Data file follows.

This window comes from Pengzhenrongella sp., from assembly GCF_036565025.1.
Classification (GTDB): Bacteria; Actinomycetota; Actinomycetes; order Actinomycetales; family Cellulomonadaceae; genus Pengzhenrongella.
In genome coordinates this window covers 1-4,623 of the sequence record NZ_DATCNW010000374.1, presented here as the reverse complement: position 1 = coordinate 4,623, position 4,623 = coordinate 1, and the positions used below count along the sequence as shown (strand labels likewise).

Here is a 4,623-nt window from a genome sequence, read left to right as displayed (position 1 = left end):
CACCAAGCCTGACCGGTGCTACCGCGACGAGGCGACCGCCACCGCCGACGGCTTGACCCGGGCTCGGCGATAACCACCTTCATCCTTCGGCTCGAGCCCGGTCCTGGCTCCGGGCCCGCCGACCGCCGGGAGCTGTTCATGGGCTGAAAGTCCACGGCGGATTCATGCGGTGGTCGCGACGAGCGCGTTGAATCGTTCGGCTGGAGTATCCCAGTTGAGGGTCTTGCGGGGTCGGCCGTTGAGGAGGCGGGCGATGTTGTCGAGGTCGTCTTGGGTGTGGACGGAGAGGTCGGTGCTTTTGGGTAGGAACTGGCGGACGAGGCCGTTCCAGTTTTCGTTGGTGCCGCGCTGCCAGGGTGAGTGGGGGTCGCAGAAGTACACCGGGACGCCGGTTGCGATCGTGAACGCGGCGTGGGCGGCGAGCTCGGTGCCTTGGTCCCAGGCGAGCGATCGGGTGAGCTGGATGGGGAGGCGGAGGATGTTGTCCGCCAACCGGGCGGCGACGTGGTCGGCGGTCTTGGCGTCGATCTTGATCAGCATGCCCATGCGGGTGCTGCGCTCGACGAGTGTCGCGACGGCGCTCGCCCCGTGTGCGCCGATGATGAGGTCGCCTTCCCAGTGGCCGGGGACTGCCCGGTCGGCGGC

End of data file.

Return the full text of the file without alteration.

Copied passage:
This window comes from Pengzhenrongella sp., from assembly GCF_036565025.1.
Classification (GTDB): Bacteria; Actinomycetota; Actinomycetes; order Actinomycetales; family Cellulomonadaceae; genus Pengzhenrongella.
In genome coordinates this window covers 1-4,623 of the sequence record NZ_DATCNW010000374.1, presented here as the reverse complement: position 1 = coordinate 4,623, position 4,623 = coordinate 1, and the positions used below count along the sequence as shown (strand labels likewise).

Here is a 4,623-nt window from a genome sequence, read left to right as displayed (position 1 = left end):
CACCAAGCCTGACCGGTGCTACCGCGACGAGGCGACCGCCACCGCCGACGGCTTGACCCGGGCTCGGCGATAACCACCTTCATCCTTCGGCTCGAGCCCGGTCCTGGCTCCGGGCCCGCCGACCGCCGGGAGCTGTTCATGGGCTGAAAGTCCACGGCGGATTCATGCGGTGGTCGCGACGAGCGCGTTGAATCGTTCGGCTGGAGTATCCCAGTTGAGGGTCTTGCGGGGTCGGCCGTTGAGGAGGCGGGCGATGTTGTCGAGGTCGTCTTGGGTGTGGACGGAGAGGTCGGTGCTTTTGGGTAGGAACTGGCGGACGAGGCCGTTCCAGTTTTCGTTGGTGCCGCGCTGCCAGGGTGAGTGGGGGTCGCAGAAGTACACCGGGACGCCGGTTGCGATCGTGAACGCGGCGTGGGCGGCGAGCTCGGTGCCTTGGTCCCAGGCGAGCGATCGGGTGAGCTGGATGGGGAGGCGGAGGATGTTGTCCGCCAACCGGGCGGCGACGTGGTCGGCGGTCTTGGCGTCGATCTTGATCAGCATGCCCATGCGGGTGCTGCGCTCGACGAGTGTCGCGACGGCGCTCGCCCCGTGTGCGCCGATGATGAGGTCGCCTTCCCAGTGGCCGGGGACTGCCCGGTCGGCGGC